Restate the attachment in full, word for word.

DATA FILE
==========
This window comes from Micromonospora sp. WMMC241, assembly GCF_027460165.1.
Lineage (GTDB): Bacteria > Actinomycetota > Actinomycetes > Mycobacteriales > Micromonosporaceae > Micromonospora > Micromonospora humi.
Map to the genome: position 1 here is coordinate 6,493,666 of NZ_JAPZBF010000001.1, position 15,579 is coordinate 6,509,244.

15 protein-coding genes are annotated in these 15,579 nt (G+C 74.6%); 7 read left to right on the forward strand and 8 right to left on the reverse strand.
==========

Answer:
This window comes from Micromonospora sp. WMMC241, assembly GCF_027460165.1.
Lineage (GTDB): Bacteria > Actinomycetota > Actinomycetes > Mycobacteriales > Micromonosporaceae > Micromonospora > Micromonospora humi.
Map to the genome: position 1 here is coordinate 6,493,666 of NZ_JAPZBF010000001.1, position 15,579 is coordinate 6,509,244.

15 protein-coding genes are annotated in these 15,579 nt (G+C 74.6%); 7 read left to right on the forward strand and 8 right to left on the reverse strand.